Reconciling solar and stellar magnetic cycles with nonlinear dynamo simulations

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Science  14 Jul 2017:
Vol. 357, Issue 6347, pp. 185-187
DOI: 10.1126/science.aal3999

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Is the Sun a solar-type star?

The Sun's activity, including sun-spot activity, varies on an 11-year cycle driven by changes in its magnetic field. Other nearby solar-type stars have their own cycles, but the Sun does not seem to match their behavior. Strugarek et al. used magnetohydrodynamic simulations to show that stellar activity periods should depend on the star's Rossby number, the ratio between the inertial and Coriolis forces. Turning to observations, they found that solar-type stars, including the Sun, follow this relation. The results advance our understanding of how stars generate their magnetic fields and confirm that the Sun is indeed a solar-type star.

Science, this issue p. 185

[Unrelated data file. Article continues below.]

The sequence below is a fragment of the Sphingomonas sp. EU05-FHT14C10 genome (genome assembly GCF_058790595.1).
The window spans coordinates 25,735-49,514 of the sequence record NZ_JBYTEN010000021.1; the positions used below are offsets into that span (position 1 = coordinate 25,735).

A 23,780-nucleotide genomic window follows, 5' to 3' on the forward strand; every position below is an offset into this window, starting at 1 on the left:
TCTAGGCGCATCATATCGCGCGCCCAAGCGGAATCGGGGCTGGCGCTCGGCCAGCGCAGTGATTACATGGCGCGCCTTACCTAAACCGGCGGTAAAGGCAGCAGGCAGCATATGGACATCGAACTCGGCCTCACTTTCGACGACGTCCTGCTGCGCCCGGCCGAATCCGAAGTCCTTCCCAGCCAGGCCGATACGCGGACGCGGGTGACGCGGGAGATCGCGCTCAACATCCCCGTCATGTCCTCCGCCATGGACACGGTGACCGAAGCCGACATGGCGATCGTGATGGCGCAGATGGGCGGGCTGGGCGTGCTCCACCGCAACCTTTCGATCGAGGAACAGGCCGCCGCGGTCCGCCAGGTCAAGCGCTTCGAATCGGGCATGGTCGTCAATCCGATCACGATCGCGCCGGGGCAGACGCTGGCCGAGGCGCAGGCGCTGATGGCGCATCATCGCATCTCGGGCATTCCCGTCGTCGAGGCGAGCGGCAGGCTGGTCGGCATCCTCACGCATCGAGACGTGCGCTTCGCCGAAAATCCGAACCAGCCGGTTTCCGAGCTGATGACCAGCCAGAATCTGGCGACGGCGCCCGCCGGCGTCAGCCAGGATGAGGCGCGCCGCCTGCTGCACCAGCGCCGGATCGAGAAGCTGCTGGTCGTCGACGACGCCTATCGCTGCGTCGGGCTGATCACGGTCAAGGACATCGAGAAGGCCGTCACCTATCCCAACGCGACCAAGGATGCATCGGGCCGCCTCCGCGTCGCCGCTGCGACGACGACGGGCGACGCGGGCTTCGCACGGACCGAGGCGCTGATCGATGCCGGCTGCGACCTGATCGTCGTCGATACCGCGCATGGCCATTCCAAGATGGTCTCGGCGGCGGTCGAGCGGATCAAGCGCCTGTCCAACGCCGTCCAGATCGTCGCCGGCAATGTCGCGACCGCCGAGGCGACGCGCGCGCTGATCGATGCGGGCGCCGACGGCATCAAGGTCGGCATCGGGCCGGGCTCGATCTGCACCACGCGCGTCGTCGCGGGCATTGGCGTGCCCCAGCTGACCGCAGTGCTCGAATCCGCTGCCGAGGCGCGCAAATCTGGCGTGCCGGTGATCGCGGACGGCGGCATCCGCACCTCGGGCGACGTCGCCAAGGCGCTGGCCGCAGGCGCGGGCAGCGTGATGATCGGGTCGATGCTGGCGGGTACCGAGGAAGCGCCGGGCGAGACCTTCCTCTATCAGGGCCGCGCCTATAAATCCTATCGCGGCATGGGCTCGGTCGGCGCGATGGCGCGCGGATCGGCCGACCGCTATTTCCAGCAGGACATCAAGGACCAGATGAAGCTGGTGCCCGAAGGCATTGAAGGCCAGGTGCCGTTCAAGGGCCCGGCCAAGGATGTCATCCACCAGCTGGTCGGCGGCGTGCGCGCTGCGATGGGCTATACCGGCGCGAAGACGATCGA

The magnetic fields of solar-type stars are observed to cycle over decadal periods—11 years in the case of the Sun. The fields originate in the turbulent convective layers of stars and have a complex dependency upon stellar rotation rate. We have performed a set of turbulent global simulations that exhibit magnetic cycles varying systematically with stellar rotation and luminosity. We find that the magnetic cycle period is inversely proportional to the Rossby number, which quantifies the influence of rotation on turbulent convection. The trend relies on a fundamentally nonlinear dynamo process and is compatible with the Sun’s cycle and those of other solar-type stars.

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